A small Illinois-based law firm has added cancer genomic testing to its benefits package off-cycle — and is one of the first employers to do so.

Kelleher & Buckley LLC, a law firm located in the suburbs of Chicago, now offers a cancer genomic profiling program to its 48 employees. Employees receive a certificate for genomic testing through Wamberg Genomic Advisors, a California-based firm that works with U.S. labs to conduct therapeutic tests.

Although one test can cost an employee anywhere from $7,000 to $10,000 out-of-pocket, the law firm pays between $8 and $15 per employee per month, says Tom Wamberg, president and CEO of Wamberg Genomic Advisors. The cost depends on the age of the employee, who doesn’t pay for the benefit, he says.

Bloomberg

When an employee is diagnosed with cancer, they need to reach out to Wamberg Genomic Advisors to schedule the genomic profiling test; the test helps oncologists determine the best method of treatment, like immunotherapy or targeted therapy.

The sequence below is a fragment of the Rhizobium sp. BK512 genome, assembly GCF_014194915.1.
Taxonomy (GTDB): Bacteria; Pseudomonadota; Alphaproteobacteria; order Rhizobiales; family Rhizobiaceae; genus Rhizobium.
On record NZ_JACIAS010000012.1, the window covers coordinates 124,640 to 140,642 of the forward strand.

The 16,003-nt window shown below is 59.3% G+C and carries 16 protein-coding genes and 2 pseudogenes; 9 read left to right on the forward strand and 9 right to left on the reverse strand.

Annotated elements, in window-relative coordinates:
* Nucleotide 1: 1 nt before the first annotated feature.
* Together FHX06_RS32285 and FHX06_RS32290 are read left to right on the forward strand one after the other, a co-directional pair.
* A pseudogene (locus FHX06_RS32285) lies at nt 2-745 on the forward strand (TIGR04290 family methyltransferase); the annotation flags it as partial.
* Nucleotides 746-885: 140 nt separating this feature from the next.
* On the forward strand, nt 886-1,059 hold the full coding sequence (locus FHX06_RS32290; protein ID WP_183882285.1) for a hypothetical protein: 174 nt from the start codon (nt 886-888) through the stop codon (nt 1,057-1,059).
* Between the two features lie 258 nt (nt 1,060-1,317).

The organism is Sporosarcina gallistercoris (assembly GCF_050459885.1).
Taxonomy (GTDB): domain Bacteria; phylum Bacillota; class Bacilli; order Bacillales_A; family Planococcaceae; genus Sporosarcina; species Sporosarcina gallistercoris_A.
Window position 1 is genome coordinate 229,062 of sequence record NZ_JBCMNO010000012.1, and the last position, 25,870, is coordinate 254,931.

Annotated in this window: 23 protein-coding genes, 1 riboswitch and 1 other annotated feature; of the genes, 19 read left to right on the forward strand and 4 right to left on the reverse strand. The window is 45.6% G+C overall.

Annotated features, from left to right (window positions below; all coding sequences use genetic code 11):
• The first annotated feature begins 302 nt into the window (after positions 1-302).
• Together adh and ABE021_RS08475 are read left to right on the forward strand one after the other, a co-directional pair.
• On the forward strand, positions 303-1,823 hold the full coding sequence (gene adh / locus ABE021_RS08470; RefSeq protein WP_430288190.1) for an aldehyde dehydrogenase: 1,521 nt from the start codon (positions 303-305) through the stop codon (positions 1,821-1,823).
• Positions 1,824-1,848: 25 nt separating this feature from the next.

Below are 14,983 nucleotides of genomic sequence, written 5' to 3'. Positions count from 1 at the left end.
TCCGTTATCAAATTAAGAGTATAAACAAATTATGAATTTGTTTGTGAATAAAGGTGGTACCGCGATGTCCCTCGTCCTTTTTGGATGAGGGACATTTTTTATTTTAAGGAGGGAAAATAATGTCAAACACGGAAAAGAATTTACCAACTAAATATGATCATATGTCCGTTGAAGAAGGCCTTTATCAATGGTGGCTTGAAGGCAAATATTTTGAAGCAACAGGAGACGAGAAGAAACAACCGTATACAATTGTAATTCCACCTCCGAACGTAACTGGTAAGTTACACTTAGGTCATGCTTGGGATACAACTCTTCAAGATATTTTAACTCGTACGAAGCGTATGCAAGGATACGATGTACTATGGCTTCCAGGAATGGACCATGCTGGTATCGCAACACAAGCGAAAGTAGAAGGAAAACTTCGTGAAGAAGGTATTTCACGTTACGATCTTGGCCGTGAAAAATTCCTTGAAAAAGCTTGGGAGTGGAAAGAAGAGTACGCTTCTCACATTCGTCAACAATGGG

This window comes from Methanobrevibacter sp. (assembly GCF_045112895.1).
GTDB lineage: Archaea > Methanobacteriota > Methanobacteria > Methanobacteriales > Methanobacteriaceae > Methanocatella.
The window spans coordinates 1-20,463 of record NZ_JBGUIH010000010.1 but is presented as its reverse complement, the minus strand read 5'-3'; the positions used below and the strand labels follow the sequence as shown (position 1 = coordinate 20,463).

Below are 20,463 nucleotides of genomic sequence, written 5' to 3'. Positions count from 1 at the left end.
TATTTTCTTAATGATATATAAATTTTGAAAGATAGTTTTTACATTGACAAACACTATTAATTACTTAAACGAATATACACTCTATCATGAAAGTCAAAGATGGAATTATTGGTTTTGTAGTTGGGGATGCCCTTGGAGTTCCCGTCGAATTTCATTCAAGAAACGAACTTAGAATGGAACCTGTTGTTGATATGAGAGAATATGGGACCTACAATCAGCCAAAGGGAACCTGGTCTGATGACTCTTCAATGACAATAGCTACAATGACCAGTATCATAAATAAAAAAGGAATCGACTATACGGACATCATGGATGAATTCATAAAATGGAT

See also: Genetic testing threatens to increase employers’ healthcare costs

The benefit, which is targeted to self-insured employers, is also separate from medical insurance.

“The gap we can fill here is that the payers have no interest – and they’ve had seven years. We don’t see that changing anytime soon,” he says. “This is the way an employer can pay a key role.”

Jill Bogaerts, business and HR manager at Kelleher & Buckley LLC, felt similarly. As the HR manager at the small firm, she says she was aware of the health challenges her coworkers were going through but couldn’t offer much help other than support. Not only is the benefit available to the employee, but it’s also available for a spouse or dependents.

“It was more surprising that there was this level of capability and detail out there that could help guide treatment,” she says. “Now, we can give you this extra tool.”

The new benefit is part of the firm’s “robust package,” which includes health insurance, dental, long-term disability, life insurance and voluntary life, Bogaerts says.

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